Seth Klarman has written:
“The line I draw in the sand is that if an asset has cash flow or the likelihood of cash flow in the
near term and is not purely dependent on what a future buyer might pay, then it’s an
investment. If an asset’s value is totally dependent on the amount a future buyer might pay,
then its purchase is speculation.”
Based on this, a lot of investors are actually speculators - they may do a fundamental analysis and
say that a 20 PE company will move to a 25 PE size and then I will sell.
And the kicker via Buffett:
"Nothing sedates rationality like large doses of effortless money."
But Buffett's take on speculation is better:
The value of Tata Steel is x and it's available at a price of y, x is much greater than y, hence I will invest (subject to a zillion minus 1 conditions)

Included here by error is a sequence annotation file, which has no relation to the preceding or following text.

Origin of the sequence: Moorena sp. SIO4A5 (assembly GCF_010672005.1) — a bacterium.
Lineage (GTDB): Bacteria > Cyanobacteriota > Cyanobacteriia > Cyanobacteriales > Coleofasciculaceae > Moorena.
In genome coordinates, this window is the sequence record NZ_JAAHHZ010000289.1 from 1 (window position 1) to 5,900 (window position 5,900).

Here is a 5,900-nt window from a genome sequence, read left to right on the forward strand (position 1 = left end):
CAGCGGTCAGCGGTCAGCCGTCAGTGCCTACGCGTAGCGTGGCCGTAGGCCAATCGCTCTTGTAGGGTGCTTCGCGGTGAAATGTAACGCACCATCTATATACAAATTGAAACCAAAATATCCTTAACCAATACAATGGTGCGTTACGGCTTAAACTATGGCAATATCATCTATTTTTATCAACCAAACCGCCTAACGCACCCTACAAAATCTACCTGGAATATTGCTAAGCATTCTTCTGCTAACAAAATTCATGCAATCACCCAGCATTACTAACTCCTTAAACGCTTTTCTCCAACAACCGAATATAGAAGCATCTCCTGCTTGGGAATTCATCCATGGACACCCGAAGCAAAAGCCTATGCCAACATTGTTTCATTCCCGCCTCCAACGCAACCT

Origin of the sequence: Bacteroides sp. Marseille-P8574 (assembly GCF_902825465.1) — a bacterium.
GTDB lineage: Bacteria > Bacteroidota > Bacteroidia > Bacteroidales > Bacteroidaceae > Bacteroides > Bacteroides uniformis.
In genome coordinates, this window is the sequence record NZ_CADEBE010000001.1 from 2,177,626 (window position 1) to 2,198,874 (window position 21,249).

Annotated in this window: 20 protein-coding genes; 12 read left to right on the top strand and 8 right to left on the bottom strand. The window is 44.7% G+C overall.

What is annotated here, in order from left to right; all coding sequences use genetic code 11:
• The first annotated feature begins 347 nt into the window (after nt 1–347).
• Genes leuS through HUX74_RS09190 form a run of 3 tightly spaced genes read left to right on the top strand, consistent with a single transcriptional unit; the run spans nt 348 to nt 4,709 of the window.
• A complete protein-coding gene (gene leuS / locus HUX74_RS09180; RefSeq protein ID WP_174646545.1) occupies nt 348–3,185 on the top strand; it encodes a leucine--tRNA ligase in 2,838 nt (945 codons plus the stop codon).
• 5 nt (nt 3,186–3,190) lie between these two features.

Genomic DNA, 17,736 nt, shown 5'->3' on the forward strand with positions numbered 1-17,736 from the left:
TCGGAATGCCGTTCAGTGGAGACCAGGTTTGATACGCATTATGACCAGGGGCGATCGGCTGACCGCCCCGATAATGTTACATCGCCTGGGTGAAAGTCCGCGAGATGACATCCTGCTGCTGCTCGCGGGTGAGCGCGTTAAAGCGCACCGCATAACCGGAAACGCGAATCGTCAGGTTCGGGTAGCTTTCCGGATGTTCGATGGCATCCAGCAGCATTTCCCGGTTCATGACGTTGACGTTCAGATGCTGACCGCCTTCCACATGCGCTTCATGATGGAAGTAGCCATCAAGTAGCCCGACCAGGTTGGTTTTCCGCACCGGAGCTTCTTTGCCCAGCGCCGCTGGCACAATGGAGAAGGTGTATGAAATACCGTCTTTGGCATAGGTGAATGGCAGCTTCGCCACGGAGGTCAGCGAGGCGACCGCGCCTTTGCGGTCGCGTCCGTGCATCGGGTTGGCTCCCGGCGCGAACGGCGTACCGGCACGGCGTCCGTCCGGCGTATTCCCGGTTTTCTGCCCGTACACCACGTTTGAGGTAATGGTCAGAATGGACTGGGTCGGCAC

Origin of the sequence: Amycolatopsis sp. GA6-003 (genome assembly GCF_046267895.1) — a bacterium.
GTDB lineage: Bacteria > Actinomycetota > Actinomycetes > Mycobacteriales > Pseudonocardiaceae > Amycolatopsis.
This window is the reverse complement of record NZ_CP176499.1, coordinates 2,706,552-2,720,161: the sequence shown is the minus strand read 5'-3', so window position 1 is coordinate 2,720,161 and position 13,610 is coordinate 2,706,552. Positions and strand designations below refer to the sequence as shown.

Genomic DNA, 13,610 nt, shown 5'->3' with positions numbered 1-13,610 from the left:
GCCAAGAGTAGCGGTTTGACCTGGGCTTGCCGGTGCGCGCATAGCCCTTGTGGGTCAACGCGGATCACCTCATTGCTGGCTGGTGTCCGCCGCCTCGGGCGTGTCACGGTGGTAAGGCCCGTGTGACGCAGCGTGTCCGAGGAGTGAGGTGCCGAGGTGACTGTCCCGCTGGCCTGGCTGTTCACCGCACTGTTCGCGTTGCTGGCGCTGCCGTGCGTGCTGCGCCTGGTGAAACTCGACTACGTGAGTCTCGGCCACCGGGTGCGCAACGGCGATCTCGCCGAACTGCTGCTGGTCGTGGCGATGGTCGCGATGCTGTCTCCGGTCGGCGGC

The price of gold is x and its value is unknowable - but I will buy because its price is going to go up because of a global currency debasement race - that's speculation
The value of Nestle India is x and it's available at a price of y, x is lesser than y but I believe that y will increase, hence I will buy! - that's speculation